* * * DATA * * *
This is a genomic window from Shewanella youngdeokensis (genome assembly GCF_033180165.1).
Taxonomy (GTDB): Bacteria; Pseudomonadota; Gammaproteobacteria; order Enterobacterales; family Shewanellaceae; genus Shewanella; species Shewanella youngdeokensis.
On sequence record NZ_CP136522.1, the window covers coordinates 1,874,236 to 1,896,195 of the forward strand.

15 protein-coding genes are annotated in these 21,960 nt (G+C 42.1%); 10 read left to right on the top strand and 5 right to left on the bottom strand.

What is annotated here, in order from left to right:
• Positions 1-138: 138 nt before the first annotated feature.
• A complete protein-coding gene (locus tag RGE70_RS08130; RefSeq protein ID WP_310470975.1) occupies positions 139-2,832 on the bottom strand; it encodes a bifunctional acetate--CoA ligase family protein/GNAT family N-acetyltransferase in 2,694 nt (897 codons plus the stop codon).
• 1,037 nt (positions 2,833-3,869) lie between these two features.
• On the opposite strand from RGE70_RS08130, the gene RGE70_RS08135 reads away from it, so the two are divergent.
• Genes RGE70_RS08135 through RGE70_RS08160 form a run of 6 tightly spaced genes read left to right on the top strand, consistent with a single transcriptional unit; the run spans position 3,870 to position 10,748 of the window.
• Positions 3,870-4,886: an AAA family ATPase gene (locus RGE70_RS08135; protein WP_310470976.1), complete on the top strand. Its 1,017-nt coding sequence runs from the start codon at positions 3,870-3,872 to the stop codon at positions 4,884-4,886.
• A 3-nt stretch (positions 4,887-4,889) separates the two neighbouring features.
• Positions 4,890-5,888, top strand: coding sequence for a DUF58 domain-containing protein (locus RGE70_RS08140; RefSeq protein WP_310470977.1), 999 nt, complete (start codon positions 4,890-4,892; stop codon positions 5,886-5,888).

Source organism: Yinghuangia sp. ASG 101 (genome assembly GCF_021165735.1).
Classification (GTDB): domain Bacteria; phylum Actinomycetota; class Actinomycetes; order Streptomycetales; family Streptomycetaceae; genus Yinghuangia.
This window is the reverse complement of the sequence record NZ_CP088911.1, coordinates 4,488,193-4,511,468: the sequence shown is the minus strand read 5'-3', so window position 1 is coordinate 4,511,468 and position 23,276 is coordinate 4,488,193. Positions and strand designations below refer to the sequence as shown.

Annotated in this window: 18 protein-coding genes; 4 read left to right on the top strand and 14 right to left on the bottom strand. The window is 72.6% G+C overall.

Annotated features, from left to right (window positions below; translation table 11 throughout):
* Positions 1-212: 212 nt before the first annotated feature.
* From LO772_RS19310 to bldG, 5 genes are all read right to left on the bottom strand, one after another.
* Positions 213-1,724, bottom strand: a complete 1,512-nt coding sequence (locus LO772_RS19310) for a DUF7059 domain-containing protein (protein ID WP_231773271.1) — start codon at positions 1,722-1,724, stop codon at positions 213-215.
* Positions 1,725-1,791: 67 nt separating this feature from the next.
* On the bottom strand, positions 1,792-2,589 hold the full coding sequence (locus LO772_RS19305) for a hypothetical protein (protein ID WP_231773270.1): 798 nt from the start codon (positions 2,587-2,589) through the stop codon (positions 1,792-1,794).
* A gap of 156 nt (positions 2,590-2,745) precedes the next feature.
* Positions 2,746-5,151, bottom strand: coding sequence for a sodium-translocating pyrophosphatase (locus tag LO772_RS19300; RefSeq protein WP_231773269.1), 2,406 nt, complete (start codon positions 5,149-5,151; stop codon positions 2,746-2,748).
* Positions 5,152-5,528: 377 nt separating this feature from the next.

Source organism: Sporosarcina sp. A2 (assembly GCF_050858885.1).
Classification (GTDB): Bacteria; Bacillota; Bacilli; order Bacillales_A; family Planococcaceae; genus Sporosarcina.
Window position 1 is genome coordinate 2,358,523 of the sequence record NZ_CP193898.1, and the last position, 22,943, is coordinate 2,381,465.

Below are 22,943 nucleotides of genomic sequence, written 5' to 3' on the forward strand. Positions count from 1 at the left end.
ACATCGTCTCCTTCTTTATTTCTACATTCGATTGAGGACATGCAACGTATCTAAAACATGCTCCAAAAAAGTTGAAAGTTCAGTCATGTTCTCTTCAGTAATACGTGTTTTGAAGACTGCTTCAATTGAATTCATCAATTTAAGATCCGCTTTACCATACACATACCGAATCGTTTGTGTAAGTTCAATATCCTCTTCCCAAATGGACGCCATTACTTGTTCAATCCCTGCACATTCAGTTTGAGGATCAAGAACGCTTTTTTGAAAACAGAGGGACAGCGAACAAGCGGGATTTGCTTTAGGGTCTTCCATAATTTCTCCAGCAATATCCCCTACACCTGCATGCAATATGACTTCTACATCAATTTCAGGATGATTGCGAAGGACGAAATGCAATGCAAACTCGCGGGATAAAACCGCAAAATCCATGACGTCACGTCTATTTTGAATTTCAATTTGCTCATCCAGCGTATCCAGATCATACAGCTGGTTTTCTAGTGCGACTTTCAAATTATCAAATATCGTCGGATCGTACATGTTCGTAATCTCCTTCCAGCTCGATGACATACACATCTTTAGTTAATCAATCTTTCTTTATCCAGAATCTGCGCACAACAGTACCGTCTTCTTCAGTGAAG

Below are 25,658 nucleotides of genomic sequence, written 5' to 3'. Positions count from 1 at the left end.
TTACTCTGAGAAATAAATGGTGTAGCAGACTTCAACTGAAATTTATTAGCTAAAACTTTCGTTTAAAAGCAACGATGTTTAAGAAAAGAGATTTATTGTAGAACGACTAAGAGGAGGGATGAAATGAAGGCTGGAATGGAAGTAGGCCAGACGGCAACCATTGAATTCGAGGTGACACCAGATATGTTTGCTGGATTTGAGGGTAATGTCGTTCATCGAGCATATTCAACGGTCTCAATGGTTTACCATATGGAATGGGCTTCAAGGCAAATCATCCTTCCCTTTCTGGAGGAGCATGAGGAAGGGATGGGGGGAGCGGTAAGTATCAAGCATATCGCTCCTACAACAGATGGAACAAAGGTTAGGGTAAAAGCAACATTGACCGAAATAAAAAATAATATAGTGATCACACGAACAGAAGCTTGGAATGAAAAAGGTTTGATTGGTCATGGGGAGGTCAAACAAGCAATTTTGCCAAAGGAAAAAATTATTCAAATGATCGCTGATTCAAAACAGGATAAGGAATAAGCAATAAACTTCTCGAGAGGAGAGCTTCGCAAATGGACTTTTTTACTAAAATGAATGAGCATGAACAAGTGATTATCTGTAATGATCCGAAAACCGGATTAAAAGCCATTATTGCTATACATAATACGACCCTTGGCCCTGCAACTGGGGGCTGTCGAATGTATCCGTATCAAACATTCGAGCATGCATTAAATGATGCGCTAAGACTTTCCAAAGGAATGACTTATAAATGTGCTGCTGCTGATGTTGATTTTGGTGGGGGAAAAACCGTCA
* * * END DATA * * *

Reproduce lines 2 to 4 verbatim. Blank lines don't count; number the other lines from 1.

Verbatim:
Taxonomy (GTDB): Bacteria; Pseudomonadota; Gammaproteobacteria; order Enterobacterales; family Shewanellaceae; genus Shewanella; species Shewanella youngdeokensis.
On sequence record NZ_CP136522.1, the window covers coordinates 1,874,236 to 1,896,195 of the forward strand.

15 protein-coding genes are annotated in these 21,960 nt (G+C 42.1%); 10 read left to right on the top strand and 5 right to left on the bottom strand.